So far the feast of Guardian Angels remained local. Paul V placed it (27 September, 1608) among the feasts of the general calendar as a double “ad libitum” (Bäumer, op. cit., II, 277). Nilles gives us more details about this step. “Paul V”, he writes, “gave an impetus to the veneration of Guardian Angels (long known in the East and West) by the authorization of a feast and proper office in their honour. At the request of Ferdinand of Austria, afterwards emperor, he made them obligatory in all regions subject to the Imperial power; to all other places he conceded them ad libitum, to be celebrated on the first available day after the Feast of the Dedication of St. Michael the Archangel. It is believed that the new feast was intended to be a kind of supplement to the Feast of St. Michael, since the Church honoured on that day (29 September) the memory of all the angels as well as the memory of St. Michael (Nilles, “Kalendarium”, II, 502). Among the numerous changes made in the calendar by Clement X was the elevation of the Feast of Guardian Angels to the rank of an obligatory double for the whole Church to be kept on 2 October, this being the first unoccupied day after the feast of St. Michael (Nilles, op. cit., II, 503). Finally Leo XIII (5 April, 1883) favoured this feast to the extent of raising it to the rank of a double major.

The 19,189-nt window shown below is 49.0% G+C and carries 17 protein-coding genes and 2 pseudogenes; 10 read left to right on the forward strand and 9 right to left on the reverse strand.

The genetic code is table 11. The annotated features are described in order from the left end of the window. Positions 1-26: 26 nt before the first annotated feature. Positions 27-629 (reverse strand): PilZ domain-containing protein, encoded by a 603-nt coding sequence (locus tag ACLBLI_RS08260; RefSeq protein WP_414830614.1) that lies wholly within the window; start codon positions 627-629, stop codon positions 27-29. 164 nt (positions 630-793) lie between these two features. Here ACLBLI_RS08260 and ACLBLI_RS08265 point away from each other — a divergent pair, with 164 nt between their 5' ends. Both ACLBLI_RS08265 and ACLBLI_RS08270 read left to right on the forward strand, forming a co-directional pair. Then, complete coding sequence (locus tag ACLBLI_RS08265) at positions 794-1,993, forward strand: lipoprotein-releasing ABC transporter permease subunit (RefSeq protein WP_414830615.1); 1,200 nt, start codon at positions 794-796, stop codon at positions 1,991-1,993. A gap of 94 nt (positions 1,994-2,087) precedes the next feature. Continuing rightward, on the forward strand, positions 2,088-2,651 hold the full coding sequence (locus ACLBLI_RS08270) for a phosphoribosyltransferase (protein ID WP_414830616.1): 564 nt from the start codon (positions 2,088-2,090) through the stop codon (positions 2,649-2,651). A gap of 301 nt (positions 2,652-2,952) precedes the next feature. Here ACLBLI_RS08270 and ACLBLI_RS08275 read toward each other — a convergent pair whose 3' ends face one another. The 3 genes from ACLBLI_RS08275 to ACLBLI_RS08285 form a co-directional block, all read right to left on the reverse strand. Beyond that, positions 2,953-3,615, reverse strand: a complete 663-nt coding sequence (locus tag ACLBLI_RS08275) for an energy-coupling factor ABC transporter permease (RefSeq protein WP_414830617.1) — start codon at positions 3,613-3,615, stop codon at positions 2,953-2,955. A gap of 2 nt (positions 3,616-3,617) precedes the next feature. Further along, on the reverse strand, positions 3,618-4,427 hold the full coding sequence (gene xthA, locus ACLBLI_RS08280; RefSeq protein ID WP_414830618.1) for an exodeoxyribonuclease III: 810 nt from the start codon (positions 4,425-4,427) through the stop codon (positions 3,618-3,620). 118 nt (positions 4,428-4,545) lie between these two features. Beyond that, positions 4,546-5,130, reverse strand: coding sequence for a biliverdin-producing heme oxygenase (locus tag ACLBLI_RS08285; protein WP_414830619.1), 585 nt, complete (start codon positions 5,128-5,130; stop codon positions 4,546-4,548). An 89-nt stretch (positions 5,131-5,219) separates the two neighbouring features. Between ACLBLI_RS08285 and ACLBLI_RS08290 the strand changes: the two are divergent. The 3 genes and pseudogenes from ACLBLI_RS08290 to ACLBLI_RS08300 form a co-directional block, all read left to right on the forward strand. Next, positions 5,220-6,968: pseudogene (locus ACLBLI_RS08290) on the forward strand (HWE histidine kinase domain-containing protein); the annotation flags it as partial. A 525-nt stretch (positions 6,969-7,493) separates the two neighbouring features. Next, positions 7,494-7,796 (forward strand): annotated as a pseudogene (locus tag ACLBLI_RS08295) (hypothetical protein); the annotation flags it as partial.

Such in brief is the history of a feast which, though of comparatively recent introduction, gives the sanction of the Church’s authority to an ancient and cherished belief. The multiplicity of feasts is in fact quite a modern development, and that the guardian angels were not honoured with a special feast in the early Church is no evidence that they were not prayed to and reverenced. There is positive testimony to the contrary (see Bareille in Dict. de Theol. Cath., s.v. Ange, col. 1220). It is to be noted that the Feast of the Dedication of St. Michael is amongst the oldest feasts in the Calendar. There are five proper collects and prefaces assigned to this feast in the Leonine Sacramentary (seventh century) under the title “Natalis Basilicae Angeli in Salaria” and a glance at them will show that this feast included a commemoration of the angels in general, and also recognition of their protective office and intercessory power. In one collect God is asked to sustain those who are labouring in this world by the protecting power of his heavenly ministers (supernorum . . . . praesidiis . . . . ministrorum). In one of the prefaces, God is praised and thanked for the favour of angelic patronage (patrociniis . . . . angelorum). In the collect of the third Mass the intercessory power of saints and angels is alike appealed to (quae [oblatio] angelis tuis sanctisque precantibus et indulgentiam nobis referat et remedia procuret aeterna” (Sacramentarium Leonianum, ed. Feltoe, 107-8). These extracts make it plain that the substantial idea which underlies the modern feast of Guardian Angels was officially expressed in the early liturgies. In the “Horologium magnum” of the Greeks there is a proper Office of Guardian Angels (Roman edition, 329-334) entitled “A supplicatory canon to man’s Guardian Angel composed by John the Monk” (Nilles, II, 503), which contains a clear expression of belief in the doctrine that a guardian angel is assigned to each individual. This angel is thus addressed “Since thou the power (ischyn) receivest my soul to guard, cease never to cover it with thy wings” (Nilles, II, 506).